The golfers in St Andrews adopted the Leith Rules in 1756, local rules and all. Later, in a fine combination of self-interest and a wish to preserve the traditions of the game, they called themselves the Ancient Club. Then in 1834 King William became their patron, whereupon they called themselves The Royal and Ancient. None of this is a claim to the historical origins. Golf is Leith’s gift to the world. Leith is to St Andrews as Bethlehem is to Rome. It all started here.

A young Ben Sayers, born in Leith in 1856 and later golf instructor to royalty, nobility and fellow professionals, was introduced to golf on Leith Links. But the Links were levelled and grassed over, and Leith Franklin Cricket Club played on the east end. Just over a century ago Leith Council banned golf on the Links because it had become an urban park.

Leith Links is one of the oldest open areas in Scotland to be protected by Act of Parliament, along with Calton Hill and The Meadows. Edinburgh Council did not have authority to grant permission for the statue; it turned out that the authority had migrated to Westminster, and it had to be repatriated to Holyrood.

The Royal and Ancient Golf Club were there, publicly acknowledging almost for the first time their indebtedness to John Rattray and Leith 

The 1744 course was five holes. Heading north from the first tee in front of the old Leith Academy, was Sawmill Hole. Eastwards along the northern edge were North Mid Hole and East Hole, and returning westwards along the southern edge were South Mid Hole and Thorntree Hole, a total of around 2,250 yards.

Leith Rules Golf Society, formed in 2003, was formed to reclaim Leith’s golfing legacy. It holds a series of golf events on the east end of the Links, with permission and support from the Council, in the week before The Open, wherever in Britain it is played. Starting in front of the cricket pavilion, the five holes are reduced to the eastern end. Check the website www.leith-rules-golf.co.uk Join the fun.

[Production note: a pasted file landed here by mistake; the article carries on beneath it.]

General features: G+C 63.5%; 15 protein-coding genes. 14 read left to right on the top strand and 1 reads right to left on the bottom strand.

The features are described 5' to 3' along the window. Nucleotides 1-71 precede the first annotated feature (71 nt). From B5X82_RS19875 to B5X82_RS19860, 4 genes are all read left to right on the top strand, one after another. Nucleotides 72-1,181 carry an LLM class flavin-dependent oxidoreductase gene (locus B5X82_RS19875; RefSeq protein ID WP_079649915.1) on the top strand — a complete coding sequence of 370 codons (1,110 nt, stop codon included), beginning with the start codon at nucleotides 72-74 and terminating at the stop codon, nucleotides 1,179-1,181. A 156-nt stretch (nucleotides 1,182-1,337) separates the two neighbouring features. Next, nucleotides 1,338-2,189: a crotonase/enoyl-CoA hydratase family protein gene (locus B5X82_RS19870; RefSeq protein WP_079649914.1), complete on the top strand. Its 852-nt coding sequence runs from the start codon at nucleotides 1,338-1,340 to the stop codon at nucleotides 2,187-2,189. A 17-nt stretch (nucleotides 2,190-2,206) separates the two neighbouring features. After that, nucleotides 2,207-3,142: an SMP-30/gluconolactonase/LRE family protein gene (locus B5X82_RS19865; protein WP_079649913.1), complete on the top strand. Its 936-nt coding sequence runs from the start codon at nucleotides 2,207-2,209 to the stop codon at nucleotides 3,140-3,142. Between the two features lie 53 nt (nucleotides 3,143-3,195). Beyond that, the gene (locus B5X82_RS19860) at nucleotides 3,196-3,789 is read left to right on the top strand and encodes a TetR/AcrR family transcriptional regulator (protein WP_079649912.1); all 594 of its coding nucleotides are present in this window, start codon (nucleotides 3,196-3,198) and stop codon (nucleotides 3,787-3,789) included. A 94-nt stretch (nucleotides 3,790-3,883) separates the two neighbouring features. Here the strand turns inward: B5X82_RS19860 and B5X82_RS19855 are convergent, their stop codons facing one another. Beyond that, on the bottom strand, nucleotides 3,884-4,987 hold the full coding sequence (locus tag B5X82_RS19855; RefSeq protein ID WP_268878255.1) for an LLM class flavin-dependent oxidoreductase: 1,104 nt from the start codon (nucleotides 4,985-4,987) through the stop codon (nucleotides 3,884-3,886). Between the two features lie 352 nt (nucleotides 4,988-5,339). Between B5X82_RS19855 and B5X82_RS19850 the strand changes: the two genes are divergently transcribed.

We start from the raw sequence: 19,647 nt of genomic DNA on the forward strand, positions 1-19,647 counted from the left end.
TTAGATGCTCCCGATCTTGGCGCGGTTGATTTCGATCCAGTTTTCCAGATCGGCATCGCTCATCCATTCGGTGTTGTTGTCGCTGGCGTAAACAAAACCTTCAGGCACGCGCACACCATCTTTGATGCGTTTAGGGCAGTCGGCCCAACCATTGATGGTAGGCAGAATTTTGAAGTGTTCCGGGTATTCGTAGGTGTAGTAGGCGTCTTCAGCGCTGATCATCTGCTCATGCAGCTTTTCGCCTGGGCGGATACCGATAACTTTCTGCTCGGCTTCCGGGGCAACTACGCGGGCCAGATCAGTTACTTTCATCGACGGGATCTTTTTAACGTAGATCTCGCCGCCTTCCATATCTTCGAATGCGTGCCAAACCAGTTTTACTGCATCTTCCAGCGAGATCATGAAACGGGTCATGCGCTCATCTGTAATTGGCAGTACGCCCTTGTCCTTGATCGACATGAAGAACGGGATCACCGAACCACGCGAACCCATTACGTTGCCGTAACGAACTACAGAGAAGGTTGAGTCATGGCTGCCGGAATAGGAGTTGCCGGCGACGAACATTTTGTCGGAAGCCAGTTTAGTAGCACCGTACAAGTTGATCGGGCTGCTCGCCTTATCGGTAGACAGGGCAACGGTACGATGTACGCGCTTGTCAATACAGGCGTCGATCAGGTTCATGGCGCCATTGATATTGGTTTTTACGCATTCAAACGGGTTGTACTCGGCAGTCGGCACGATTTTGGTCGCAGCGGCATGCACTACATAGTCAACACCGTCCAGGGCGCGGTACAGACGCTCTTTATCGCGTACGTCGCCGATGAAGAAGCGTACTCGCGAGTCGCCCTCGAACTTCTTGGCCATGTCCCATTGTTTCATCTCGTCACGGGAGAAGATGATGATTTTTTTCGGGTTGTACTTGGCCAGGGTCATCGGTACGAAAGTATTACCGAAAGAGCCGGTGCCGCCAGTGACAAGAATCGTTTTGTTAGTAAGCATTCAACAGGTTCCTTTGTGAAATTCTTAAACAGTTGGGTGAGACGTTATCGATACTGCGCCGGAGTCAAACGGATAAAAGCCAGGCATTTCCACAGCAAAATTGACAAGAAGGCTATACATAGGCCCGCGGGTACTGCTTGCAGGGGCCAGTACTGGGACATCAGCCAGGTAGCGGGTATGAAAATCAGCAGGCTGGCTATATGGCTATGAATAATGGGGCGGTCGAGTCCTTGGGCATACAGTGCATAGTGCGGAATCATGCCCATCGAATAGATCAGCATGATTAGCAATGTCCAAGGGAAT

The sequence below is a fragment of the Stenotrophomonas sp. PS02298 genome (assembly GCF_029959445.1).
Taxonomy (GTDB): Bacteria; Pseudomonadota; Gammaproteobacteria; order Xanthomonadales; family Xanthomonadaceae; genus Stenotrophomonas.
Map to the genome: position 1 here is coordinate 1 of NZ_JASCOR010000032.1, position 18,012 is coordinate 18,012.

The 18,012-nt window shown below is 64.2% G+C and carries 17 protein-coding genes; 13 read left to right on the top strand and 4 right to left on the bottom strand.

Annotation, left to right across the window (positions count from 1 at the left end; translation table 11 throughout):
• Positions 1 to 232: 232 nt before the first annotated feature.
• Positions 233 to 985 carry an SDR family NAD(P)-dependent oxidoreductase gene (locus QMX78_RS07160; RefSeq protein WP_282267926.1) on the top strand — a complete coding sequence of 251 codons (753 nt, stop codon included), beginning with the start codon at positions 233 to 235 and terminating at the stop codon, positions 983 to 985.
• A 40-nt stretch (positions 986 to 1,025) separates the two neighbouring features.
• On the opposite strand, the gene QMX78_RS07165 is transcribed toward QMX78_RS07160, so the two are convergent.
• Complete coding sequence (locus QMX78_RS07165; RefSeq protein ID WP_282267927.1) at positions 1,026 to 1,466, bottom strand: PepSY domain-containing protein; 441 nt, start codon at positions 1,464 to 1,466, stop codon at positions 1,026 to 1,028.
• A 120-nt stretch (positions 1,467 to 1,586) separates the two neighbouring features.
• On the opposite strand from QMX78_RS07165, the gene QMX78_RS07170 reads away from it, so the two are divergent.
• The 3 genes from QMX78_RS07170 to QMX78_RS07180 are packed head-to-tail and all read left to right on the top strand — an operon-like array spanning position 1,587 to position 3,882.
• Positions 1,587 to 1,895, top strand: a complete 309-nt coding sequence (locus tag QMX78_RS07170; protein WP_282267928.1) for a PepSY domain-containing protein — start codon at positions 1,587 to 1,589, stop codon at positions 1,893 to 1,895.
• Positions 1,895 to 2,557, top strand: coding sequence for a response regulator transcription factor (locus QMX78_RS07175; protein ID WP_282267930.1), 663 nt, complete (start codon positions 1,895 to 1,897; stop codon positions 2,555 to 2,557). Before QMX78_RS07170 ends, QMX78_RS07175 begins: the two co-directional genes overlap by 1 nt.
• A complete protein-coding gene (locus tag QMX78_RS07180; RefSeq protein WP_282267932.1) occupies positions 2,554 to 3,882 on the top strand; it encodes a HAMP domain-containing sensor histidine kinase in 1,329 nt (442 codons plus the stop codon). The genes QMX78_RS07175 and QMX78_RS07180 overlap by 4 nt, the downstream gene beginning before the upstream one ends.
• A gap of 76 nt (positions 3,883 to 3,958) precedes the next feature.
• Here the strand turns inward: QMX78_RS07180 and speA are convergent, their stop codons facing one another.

The unveiling of the statue on 11 September was a fine occasion. The descendants of the Leith golfers, now at Muirfield, were there. The Royal and Ancient were there, publicly acknowledging almost for the first time their indebtedness to John Rattray and Leith. Lachlan Rattray, Clan Chief, and the Royal College of Surgeons were there. And the City Council, with a lively interest in making this a landmark not only in Leith but also on the worldwide golfing maps, was there. Everyone wants a piece of him.

There’s something that needs explaining to modern golfers. That stance of John Rattray as he addresses the ball, is all wrong, with his left foot forward. The long-nosed and long-shanked club he’s holding was made using technology that was similar to the making of bows and arrows: strong, supple wood had to be securely spliced. It was not swung over the shoulder, with feet slightly apart and evenly spaced from the ball, as we do now. It was swung round the back of the golfer in a wide sweep.

The nearby mounds, introduced to help resemble the dunes on which the 18th century golfers played, are not ready for public access yet. Marram grass was planted, but it hasn’t taken well. Leith Rules Golf Society is still responsible for the site, but before long the council will adopt it and it will be open-access.

We’re going to start a rumour that if you rub the ball at the end of the club, next time you go golfing you’ll have a hole in one. That’ll pull ‘em in! From America, Japan, India, everywhere. Already tour buses have had to be told they can’t yet call in on their way to FRY Britannia. Let’s take John Rattray to our hearts – he’s a Leither now.